- A first-class customer experience
- Working for the true customer (the vehicle owner)
- Following OEM procedures to a T
- Taking care of their employees. They focus on building a culture of understanding and meeting employee needs outside of a paycheck. They take time to get to know their employees and their families and do not treat everyone the same. It means a lot to some people if they can come in early and knock their work out so they can make it to their kid’s baseball game or have the ability to leave midday to have lunch with their spouse or kid at school. Get to know your people and what’s important to them and accommodate their needs wherever possible; you’ll have an employee for life, and they won’t leave you over 25 cents an hour. Employee tenure is second to none for these independent shop owners.
- Not selling, just providing a great place for their team that is organized, peaceful and pleasant
- A long-term exit that is already in place, usually to sell to existing leadership to continue the business model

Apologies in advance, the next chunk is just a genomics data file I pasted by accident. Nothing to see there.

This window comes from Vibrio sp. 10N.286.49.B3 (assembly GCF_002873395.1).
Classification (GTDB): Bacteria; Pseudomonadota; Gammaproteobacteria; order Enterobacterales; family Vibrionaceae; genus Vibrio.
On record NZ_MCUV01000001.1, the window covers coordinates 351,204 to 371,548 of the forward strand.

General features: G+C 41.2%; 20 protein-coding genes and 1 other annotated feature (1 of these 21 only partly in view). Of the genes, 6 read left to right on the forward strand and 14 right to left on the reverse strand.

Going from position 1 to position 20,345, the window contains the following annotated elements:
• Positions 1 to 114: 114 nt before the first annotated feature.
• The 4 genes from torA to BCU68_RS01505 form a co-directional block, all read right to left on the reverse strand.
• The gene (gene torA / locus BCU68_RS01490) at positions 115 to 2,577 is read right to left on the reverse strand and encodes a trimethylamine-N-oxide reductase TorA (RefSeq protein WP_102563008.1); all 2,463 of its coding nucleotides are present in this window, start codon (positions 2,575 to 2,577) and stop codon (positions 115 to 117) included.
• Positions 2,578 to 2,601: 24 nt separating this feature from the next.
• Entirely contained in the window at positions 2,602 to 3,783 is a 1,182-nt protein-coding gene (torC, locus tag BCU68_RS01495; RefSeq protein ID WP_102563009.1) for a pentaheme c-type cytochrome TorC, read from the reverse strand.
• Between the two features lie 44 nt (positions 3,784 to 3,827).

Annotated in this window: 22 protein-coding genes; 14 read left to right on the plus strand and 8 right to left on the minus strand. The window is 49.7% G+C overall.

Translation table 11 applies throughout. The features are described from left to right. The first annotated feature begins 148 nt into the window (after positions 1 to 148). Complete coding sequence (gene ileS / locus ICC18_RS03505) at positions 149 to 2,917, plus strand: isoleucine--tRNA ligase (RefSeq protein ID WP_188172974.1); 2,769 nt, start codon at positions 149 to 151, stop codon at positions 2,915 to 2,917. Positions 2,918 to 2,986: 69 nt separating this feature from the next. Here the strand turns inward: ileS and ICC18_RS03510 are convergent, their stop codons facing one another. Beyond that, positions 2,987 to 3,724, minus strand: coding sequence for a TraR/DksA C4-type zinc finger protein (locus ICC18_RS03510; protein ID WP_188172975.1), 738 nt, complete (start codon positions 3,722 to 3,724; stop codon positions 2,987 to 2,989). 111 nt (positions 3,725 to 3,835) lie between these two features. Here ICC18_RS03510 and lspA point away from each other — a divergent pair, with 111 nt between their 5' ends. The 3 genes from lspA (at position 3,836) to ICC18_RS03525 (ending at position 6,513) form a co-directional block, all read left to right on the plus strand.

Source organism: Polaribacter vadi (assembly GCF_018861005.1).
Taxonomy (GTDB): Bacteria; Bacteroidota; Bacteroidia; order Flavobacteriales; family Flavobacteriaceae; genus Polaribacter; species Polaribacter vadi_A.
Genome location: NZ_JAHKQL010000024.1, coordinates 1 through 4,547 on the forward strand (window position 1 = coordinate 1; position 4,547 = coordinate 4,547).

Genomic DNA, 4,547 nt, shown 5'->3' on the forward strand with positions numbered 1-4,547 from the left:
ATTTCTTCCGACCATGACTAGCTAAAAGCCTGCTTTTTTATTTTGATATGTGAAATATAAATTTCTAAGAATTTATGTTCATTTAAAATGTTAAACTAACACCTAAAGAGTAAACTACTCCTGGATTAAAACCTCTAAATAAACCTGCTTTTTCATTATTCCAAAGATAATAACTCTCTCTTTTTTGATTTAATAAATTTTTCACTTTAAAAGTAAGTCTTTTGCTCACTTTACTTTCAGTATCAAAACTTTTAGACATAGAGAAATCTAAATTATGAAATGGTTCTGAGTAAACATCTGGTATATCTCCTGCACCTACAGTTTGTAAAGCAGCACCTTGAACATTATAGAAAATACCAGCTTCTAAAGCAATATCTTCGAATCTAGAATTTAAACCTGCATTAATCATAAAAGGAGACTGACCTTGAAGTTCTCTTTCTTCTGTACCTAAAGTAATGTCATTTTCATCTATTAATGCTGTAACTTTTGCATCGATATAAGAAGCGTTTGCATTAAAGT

- Educating their customers on proper repairs and consistently their understanding and buy-in
- Profitability through writing thorough repair plans and not leaving any money on the table — in most cases, balance-billing their customers
- Achieving amazing Google reviews
- Not relying on direct repair programs (DRPs)
- Grassroots and community marketing. Many of them focus on getting out into the community and meeting their neighbors, perhaps through hosting a car show, sponsoring baseball teams, attending events, handing out goodies and talking with folks, connecting through customers via their pets, and many other unique and creative ways to connect with their communities.
This mentality or mindset is trending for collision shop owners and growing by the day across the U.S. Shops that fall into this criteria do not have staffing issues or many of the other challenges most shops are facing. Their reputation precedes them as a result of the culture they’ve built, and consequently people want to work at these shops.
To sell or not to sell — that is the question. Know that the British are not coming, and don’t feel that you cannot be competitive with the consolidators. You may just have to embrace new, outside-the-box thinking to remain competitive.